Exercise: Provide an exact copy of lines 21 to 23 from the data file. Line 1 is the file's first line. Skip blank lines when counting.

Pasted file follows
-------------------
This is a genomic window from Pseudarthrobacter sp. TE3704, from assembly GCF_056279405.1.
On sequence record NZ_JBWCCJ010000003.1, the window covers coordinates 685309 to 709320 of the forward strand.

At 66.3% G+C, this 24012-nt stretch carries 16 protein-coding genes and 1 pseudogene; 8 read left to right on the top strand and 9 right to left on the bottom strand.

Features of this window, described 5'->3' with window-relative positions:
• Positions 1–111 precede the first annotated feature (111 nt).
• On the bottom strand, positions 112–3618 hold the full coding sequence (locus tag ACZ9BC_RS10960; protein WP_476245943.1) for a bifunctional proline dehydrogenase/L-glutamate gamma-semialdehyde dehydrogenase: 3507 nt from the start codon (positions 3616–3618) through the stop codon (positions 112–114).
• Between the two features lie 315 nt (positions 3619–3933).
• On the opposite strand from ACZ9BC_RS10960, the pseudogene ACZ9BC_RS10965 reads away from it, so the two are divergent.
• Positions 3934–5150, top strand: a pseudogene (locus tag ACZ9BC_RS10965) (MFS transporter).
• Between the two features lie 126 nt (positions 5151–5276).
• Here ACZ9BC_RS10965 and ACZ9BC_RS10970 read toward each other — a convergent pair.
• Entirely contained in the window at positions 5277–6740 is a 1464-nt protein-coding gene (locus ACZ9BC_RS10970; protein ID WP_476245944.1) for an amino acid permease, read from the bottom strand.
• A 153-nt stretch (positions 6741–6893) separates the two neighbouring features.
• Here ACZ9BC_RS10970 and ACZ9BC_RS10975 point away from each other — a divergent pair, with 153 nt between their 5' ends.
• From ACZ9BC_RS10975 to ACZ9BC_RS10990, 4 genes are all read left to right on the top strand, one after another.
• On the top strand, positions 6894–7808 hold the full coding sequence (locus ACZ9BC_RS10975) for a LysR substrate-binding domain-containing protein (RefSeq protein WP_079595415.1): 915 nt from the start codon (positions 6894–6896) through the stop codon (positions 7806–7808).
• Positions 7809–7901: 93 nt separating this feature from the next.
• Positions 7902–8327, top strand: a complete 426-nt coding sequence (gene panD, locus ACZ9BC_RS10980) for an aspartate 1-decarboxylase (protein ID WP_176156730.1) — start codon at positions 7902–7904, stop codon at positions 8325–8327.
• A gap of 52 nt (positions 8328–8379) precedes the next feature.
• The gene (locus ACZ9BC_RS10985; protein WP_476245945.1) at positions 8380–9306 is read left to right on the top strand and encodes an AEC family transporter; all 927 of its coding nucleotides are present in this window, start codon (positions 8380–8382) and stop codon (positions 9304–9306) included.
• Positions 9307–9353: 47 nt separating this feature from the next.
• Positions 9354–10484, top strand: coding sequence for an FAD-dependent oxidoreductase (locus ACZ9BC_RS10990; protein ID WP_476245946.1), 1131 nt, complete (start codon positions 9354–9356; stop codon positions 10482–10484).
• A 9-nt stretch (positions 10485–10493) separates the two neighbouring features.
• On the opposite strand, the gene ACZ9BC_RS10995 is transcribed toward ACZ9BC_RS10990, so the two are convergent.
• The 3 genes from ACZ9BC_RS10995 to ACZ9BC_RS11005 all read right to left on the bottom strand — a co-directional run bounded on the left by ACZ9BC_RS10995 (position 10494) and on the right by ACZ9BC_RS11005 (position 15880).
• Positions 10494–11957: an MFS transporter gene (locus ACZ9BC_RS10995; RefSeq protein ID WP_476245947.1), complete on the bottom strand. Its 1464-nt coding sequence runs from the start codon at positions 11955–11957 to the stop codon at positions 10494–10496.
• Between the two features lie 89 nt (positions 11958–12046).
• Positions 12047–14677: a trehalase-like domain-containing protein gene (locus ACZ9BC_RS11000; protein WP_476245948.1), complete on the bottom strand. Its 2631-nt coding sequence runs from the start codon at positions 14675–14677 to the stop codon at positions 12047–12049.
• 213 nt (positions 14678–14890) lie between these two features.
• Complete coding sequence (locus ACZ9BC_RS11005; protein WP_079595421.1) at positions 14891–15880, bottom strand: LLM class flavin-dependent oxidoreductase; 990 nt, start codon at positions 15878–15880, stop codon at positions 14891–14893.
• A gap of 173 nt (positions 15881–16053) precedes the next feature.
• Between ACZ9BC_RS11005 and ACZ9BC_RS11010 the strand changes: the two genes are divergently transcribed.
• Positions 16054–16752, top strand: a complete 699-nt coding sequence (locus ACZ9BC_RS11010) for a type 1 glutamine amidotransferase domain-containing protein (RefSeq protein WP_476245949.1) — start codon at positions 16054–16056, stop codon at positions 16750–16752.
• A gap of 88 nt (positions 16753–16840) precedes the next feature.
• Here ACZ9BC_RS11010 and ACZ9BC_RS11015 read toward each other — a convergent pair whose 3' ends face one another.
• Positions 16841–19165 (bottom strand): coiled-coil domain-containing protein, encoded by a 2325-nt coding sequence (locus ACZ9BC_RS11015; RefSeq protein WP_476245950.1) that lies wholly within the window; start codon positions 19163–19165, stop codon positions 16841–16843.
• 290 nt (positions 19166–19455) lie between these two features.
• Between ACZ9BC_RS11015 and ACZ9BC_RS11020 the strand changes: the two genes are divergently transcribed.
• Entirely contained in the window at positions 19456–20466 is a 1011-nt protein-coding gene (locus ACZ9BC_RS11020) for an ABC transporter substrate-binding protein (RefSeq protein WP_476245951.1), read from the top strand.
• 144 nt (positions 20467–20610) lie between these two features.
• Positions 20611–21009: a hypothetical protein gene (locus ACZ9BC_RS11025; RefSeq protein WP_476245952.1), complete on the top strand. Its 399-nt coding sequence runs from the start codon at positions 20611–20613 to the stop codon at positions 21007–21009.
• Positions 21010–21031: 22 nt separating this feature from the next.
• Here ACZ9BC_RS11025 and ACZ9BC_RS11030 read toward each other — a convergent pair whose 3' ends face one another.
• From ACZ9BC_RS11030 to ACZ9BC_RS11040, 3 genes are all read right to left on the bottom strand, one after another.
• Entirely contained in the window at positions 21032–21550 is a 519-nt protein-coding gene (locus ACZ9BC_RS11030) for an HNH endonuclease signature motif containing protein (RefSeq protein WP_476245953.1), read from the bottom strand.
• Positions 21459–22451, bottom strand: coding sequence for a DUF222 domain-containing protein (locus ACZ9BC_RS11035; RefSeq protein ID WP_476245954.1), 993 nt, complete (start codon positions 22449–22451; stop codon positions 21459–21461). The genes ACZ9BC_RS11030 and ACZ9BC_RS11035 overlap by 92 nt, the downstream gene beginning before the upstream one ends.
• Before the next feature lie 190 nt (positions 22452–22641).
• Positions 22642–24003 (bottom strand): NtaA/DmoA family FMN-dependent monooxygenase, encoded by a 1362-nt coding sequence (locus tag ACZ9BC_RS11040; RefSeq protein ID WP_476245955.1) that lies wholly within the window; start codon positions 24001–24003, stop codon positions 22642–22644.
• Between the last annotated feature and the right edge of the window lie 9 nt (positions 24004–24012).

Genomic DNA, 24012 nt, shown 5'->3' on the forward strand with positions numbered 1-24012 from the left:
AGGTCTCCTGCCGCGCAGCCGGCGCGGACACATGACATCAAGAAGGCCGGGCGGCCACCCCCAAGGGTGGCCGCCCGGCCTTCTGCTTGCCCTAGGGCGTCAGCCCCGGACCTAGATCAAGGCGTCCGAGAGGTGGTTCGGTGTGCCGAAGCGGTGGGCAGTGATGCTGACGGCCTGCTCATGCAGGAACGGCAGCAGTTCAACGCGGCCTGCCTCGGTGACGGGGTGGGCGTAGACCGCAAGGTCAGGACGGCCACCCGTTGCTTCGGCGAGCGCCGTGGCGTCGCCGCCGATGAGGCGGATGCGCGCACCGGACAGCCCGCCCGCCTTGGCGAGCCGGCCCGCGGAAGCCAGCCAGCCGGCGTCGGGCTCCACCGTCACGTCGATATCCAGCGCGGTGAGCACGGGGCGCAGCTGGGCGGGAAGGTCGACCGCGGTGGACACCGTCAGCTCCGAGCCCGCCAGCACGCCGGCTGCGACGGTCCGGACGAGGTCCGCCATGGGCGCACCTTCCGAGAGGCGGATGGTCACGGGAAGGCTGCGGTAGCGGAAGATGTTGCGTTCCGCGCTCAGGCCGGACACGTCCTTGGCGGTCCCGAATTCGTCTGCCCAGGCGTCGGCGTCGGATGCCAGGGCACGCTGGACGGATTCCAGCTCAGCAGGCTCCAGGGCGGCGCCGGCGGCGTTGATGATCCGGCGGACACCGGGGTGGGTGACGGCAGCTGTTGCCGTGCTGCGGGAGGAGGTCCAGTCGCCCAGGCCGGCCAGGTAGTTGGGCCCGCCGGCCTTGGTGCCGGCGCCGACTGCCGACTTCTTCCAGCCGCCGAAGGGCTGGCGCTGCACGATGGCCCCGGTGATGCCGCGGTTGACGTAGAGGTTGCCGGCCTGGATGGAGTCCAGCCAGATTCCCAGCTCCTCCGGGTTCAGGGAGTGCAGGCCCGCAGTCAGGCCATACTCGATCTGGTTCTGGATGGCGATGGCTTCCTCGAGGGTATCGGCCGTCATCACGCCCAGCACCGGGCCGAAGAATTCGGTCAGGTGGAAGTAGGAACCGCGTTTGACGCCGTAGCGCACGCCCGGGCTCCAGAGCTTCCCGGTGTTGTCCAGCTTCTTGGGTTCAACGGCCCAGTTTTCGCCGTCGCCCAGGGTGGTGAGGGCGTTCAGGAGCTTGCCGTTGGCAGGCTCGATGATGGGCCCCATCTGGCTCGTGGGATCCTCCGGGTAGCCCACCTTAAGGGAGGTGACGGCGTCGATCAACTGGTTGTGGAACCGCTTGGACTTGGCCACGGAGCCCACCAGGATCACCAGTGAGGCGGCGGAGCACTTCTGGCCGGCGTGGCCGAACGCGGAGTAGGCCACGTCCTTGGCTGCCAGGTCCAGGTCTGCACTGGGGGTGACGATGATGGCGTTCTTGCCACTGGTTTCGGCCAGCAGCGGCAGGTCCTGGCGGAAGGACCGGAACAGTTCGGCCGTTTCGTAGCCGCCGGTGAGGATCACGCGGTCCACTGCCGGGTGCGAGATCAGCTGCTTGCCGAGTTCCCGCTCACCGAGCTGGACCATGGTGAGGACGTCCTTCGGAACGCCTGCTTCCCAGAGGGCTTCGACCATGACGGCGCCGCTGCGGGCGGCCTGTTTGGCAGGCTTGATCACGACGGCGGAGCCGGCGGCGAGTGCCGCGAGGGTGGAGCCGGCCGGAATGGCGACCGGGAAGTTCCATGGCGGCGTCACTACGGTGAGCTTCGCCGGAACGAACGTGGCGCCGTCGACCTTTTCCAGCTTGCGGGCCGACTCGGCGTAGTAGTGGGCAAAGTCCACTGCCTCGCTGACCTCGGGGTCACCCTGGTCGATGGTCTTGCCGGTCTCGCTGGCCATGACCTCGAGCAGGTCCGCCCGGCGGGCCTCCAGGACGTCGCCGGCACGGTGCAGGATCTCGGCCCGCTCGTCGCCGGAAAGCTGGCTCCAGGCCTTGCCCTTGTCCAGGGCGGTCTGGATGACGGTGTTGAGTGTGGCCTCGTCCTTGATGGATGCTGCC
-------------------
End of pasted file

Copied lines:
• Positions 9307–9353: 47 nt separating this feature from the next.
• Positions 9354–10484, top strand: coding sequence for an FAD-dependent oxidoreductase (locus ACZ9BC_RS10990; protein ID WP_476245946.1), 1131 nt, complete (start codon positions 9354–9356; stop codon positions 10482–10484).
• A 9-nt stretch (positions 10485–10493) separates the two neighbouring features.